The following recommendations do not apply to 3Dimensions collection.
The creation of a new illustration starts always from a template. The templates are ready with all the needed settings, like: number of artboards, size of the artboards, brushes, strokes, colors…
It is mandatory to follow the order of styles for the creation of the illustrations. Each style always uses a previous one as a base, we DO NOT start to draw again the same illustration in a new style, we just do modifications on our previous style.
An illustration’s primary job is to be clear and intelligible. Each illustration is designed with the highest priority (Legibility-focused aesthetic ).
Each illustration weight is designed according to a specific grid system—which in turn creates a consistent aesthetic (Precise pixel grid).
Step 1: Conceptualize
- Use established concepts where possible, to ensure consistency of meanings for the illustrations and its relevance to other uses.
- Consider how the illustration will appear in the context of the UI, and how it might work as part of a set of illustrations.
- While revising an existing illustration, consider whether complexity can be reduced.
Consider the cultural impact of your graphics. Avoid using letters, words, hands, or faces in illustrations. Depict representations of people or users as generically as possible, if needed.
- While combining multiple objects into a single image in an illustration, consider how the image will scale to smaller sizes.
Step 2: Illustrate
- Use a vector tool (such as Inkscape or Adobe Illustrator).
- Use a template (with all the settings with it) to make sure that work is done within our standards. Use the palette and style characteristics as outlined earlier in this article.
Remember, each template has different sizes and artboards.
- Place the illustrations at the bottom of the squares, so that all illustrations in a directory are positioned consistently.
- If you are adding another object to an image or series, keep the main object in a fixed position, and place flat smaller sized images in a fixed position, such as the lower-left or upper-right depending on the case.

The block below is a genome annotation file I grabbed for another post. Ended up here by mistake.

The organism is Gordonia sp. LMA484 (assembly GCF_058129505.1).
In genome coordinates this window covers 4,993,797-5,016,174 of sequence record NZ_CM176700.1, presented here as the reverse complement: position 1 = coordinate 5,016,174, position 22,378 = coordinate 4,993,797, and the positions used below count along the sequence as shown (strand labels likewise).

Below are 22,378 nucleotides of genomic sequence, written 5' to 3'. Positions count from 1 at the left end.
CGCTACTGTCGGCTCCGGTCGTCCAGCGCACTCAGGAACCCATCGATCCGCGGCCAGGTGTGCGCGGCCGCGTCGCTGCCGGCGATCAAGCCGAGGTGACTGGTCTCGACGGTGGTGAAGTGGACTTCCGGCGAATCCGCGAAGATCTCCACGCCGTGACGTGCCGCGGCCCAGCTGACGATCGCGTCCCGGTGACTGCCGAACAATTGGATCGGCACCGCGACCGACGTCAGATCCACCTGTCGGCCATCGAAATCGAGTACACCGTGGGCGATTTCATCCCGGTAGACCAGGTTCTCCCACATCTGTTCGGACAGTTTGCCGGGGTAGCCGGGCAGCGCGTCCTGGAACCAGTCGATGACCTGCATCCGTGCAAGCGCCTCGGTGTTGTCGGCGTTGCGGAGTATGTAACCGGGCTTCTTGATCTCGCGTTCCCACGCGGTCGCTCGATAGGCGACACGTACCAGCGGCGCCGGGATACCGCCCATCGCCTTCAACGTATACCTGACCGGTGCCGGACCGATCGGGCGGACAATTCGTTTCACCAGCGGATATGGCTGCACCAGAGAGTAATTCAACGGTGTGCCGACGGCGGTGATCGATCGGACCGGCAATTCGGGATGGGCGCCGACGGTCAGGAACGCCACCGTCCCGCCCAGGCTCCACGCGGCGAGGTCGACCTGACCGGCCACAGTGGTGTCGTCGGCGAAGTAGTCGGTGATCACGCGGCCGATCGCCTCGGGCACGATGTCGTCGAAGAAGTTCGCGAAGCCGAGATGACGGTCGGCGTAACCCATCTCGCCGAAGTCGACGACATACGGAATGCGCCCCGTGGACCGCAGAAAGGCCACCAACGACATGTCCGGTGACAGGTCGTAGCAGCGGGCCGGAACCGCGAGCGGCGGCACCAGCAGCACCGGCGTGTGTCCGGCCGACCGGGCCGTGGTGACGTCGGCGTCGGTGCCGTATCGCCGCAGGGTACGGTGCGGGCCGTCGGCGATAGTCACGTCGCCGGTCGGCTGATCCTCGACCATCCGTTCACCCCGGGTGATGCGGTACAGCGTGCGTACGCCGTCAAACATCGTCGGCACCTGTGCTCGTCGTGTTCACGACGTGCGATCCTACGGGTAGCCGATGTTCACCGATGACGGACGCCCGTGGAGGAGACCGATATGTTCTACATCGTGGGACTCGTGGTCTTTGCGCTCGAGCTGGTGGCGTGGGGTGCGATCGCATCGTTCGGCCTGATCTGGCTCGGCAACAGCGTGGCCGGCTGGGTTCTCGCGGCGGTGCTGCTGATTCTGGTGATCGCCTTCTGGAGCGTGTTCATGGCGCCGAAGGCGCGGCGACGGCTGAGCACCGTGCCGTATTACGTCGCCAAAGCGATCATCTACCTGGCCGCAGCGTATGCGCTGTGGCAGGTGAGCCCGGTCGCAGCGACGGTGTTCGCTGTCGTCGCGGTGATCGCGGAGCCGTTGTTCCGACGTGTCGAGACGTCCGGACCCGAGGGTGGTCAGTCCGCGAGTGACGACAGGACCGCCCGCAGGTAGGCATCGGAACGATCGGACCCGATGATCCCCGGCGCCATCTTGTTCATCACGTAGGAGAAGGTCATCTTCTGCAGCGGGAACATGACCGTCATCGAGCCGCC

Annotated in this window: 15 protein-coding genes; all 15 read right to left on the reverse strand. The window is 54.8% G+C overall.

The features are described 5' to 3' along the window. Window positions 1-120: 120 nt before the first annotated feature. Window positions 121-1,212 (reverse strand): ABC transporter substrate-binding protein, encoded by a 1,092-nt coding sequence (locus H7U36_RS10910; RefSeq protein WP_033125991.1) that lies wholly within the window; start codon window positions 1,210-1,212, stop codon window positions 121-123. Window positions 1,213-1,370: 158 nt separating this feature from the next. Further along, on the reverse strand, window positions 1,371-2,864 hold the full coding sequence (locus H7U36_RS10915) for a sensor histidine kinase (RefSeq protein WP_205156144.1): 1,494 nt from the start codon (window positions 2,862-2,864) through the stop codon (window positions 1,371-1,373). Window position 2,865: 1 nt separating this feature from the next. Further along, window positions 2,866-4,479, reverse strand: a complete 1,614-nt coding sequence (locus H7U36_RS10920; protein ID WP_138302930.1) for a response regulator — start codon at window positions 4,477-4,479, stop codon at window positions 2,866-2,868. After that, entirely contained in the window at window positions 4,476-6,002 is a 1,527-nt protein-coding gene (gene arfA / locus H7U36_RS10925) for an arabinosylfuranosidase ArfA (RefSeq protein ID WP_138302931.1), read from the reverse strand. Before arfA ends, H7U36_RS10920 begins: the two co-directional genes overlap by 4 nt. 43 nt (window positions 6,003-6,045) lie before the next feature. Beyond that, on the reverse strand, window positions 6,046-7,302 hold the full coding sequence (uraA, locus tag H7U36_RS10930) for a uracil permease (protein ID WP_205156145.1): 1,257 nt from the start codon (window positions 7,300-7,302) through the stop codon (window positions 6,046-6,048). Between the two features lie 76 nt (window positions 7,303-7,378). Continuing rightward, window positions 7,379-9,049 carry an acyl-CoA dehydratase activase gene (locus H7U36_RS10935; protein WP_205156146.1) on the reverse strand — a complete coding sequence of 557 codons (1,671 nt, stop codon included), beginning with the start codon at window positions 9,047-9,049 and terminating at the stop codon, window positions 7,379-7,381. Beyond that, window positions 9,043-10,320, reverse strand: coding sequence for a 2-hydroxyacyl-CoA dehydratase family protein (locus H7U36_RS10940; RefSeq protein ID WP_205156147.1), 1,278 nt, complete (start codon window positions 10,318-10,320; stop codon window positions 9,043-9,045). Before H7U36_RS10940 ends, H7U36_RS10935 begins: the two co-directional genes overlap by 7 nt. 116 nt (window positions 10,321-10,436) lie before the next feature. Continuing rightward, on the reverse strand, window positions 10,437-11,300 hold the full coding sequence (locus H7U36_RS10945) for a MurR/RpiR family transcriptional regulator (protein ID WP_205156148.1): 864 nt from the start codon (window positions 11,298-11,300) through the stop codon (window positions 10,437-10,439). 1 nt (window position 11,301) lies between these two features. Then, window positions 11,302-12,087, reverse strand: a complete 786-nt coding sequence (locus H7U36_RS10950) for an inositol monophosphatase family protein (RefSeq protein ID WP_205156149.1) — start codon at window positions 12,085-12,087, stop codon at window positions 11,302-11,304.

- Apply the proper brush to each line.
- Apply the proper size of the strokes.
- Name the artboards with the proper names.
- Do not merge the image layer with the background layer or the assets layer.
Step 3: Technical recommendations
- Use outlines! Instead of drawing a simple 20px long and 2px thick line, make a 2px tall and 20px long rectangle. It will be so much easier when you will need to change something.
- Join all the anchor points together. They should form one shape. You can connect two points by selecting both and clicking Cmd+J (if you are a Mac user).
- Always connect paths. Everything changes when you decide to resize your illustration or change the thickness of your outline.
- Use whole measurements for your strokes. Using non-integral numbers will result in blurry illustrations.
- Use “nice” numbers for the stroke thickness. Using non “nice” numbers will result in blurry illustrations after resizing.
- Always align stroke to the center of your path. To change stroke alignment variations go to Stroke Panel.
- Don’t let the strokes overlap each other. It shouldn’t be a big problem if the illustrations are pixel perfect.
Step 5: Evaluate
- Look at all sizes.
- Look at the family together to evaluate family resemblance, optical balance, and distinction.
- Look at context to evaluate relative weights and visibility (make sure that one doesn’t dominate).
- Consider cases that may not be used now, but could be in the near future.
Step 6: Create the .png and .ai file
- Create the Readme.txt file (use our Readme.txt example as the base for your illustration).
- Save files as “Name of the file (.ai)” inside a folder for the cc version and other for cs5 version.
- Export files as “Name of the file (.png)” inside a folder for the png version. Remember to use all the artboards and export with transparent background.
- All the files and folders will be inside of another folder with the name of the .ai file. Zip the folder.
Step 7: Upload illustrations to illustraStock
- Wait for the feedback and sales.
- For more detailed information please refer to the illustration style section of your collection.